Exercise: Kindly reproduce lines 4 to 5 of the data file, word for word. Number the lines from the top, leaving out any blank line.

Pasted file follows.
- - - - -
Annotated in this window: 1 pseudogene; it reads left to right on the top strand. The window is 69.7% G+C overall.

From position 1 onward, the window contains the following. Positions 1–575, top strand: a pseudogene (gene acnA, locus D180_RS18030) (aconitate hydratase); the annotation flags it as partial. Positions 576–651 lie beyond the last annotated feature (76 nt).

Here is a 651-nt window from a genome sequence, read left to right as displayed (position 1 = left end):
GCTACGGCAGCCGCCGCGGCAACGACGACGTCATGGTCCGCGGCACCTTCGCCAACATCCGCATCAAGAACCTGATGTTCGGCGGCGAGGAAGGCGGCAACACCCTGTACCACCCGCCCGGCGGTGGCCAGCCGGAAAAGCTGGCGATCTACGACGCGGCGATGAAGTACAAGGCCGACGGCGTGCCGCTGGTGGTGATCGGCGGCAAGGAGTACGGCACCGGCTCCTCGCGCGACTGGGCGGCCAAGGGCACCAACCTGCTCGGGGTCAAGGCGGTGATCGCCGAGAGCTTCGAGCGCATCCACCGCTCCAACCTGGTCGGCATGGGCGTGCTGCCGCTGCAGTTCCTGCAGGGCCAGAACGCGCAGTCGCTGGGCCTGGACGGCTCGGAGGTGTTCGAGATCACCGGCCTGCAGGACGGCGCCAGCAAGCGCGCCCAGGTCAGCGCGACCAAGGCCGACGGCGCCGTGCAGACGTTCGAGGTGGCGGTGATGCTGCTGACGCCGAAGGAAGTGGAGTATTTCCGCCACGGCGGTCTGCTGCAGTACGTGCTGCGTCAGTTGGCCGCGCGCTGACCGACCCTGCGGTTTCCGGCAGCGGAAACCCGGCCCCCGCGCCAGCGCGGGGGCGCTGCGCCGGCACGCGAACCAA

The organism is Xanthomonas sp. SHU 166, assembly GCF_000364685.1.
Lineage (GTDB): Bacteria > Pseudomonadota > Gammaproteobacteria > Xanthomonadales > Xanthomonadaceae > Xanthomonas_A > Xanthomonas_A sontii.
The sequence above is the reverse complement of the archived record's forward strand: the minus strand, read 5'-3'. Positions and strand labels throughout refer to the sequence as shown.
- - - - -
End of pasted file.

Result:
GCTACGGCAGCCGCCGCGGCAACGACGACGTCATGGTCCGCGGCACCTTCGCCAACATCCGCATCAAGAACCTGATGTTCGGCGGCGAGGAAGGCGGCAACACCCTGTACCACCCGCCCGGCGGTGGCCAGCCGGAAAAGCTGGCGATCTACGACGCGGCGATGAAGTACAAGGCCGACGGCGTGCCGCTGGTGGTGATCGGCGGCAAGGAGTACGGCACCGGCTCCTCGCGCGACTGGGCGGCCAAGGGCACCAACCTGCTCGGGGTCAAGGCGGTGATCGCCGAGAGCTTCGAGCGCATCCACCGCTCCAACCTGGTCGGCATGGGCGTGCTGCCGCTGCAGTTCCTGCAGGGCCAGAACGCGCAGTCGCTGGGCCTGGACGGCTCGGAGGTGTTCGAGATCACCGGCCTGCAGGACGGCGCCAGCAAGCGCGCCCAGGTCAGCGCGACCAAGGCCGACGGCGCCGTGCAGACGTTCGAGGTGGCGGTGATGCTGCTGACGCCGAAGGAAGTGGAGTATTTCCGCCACGGCGGTCTGCTGCAGTACGTGCTGCGTCAGTTGGCCGCGCGCTGACCGACCCTGCGGTTTCCGGCAGCGGAAACCCGGCCCCCGCGCCAGCGCGGGGGCGCTGCGCCGGCACGCGAACCAA

The organism is Xanthomonas sp. SHU 166, assembly GCF_000364685.1.